Once you’ve recorded some excellent digital video footage in color, you may want to know how to make a video black and white to use for effect. Inserting black and white clips into an otherwise color sequence is a device that conveys dream sequencing, a flashback to the past, or an emotional simplicity. Digital color video can be turned to black and white using a filter, in a process called desaturation. Of course, you can always record all your footage in black and white from the start—most digital camcorders allow you this option. But then you don’t have the option of interspersing black and white clips with color. You’ll be stuck with an entire black-and-white film.
If you want a color video with a few black-and-white clips, be sure to consider your motivation for using the device. Use desaturation to show the viewer a change in time or place, or to present a different perspective. Make sure most of your video is in color; use the black and white clips sparingly. You want the audience to feel the full effect of each switch to monochrome, so don’t overload them. You can apply the black-and-white filter to your chosen clips using your video editing software. Be sure to test the desaturation quality, because color sometimes requires less light to record. Play your edited clips back to make sure the black and white images are clear and focused and the light, contrast, and background motion look the way you want them to. Desaturated clips can add drama and interest to your finished product. When you know how to make a video black and white, you’ve added another valuable technique to your video editing arsenal.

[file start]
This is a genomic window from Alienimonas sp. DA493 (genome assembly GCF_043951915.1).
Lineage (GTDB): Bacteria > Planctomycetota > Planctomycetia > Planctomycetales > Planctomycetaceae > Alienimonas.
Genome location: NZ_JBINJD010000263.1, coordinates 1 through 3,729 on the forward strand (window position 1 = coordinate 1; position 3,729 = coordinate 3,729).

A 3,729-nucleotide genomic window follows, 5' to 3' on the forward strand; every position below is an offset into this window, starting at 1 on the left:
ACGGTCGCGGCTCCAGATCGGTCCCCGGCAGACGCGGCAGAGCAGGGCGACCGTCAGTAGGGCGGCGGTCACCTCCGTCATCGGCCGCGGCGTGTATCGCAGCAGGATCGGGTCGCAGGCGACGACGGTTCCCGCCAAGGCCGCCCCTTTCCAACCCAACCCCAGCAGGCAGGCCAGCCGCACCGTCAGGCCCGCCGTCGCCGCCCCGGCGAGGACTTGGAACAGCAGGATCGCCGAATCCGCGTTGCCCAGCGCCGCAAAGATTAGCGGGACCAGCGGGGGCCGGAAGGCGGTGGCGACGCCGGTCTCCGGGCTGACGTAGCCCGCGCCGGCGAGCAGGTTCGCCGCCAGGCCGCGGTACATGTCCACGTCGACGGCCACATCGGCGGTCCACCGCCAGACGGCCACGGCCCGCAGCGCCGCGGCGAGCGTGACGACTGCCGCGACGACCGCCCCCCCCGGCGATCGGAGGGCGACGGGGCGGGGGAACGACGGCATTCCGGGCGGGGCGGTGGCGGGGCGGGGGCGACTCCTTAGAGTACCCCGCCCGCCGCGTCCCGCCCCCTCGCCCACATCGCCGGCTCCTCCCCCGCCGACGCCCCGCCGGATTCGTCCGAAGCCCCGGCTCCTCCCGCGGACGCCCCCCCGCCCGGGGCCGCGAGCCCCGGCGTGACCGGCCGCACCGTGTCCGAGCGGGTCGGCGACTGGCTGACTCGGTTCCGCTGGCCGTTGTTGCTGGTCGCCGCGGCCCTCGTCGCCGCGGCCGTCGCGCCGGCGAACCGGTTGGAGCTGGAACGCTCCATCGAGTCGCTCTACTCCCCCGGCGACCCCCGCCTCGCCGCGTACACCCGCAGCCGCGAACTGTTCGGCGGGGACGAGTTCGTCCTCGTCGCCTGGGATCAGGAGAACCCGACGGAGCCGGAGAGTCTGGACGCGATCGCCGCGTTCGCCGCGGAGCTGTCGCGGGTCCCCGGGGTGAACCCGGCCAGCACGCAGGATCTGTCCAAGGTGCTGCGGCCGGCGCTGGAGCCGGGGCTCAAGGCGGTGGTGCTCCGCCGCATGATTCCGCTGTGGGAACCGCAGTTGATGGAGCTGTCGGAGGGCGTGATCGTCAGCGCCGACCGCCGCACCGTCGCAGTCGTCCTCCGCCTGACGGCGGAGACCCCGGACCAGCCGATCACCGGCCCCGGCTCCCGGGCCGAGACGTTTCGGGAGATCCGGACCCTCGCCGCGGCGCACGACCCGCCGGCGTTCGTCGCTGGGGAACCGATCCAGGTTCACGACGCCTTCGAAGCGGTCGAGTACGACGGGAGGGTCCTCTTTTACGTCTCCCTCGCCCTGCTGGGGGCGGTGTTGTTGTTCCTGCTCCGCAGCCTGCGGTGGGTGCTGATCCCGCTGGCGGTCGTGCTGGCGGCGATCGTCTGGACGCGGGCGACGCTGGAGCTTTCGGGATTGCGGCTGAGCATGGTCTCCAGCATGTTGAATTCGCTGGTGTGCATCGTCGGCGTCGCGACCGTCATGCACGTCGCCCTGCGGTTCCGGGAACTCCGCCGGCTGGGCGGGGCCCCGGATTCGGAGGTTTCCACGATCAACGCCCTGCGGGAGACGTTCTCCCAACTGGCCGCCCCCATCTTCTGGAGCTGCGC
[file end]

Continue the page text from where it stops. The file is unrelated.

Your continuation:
Video Production Team: Secondary Roles
Great video production requires a great team, even through the supportive staff who fill secondary roles. Following are some of the secondary roles that you might need to fill to support your project from pre-production through the editing and distribution process. Assistant Director. The Assistant Director assists the Director, plain and simple, in whatever task the Director needs. Script Assistant. The Script Assistant (or Script Supervisor) logs the shooting schedule and documents script changes, keeping track of props and blocking. Line Producer. Line Producer means either the money person who sets and manages production budget; or the person responsible for the nuts and bolts of physical production. Unit Manager. Unit Manager is like a Line Producer (a production might use one or the other). The unit Manager sets the budget and keeps an eye on expenses. Lighting Designer. The Lighting Designer creates the overall “look” for the whole production. Production Coordinator. This is the point person for managing personnel and logistics. Production Assistant. The Production Assistant (PA) answers to and assists the Production Coordinator.
Craft Services. Craft Services refers to the folks who provide the food for the production team during a shoot. Prop Master. The Prop Master identifies, gets, and/or makes all the props for your set. Location Scout. The Location Scout goes out and finds shooting locations to match the vision of the Producer and Director and coordinates permits and fees for location use. Assistant Editor. Editors often have assistants to help with one or more aspects of the editing process. That describes some of the secondary roles you may need to fill on your video production team.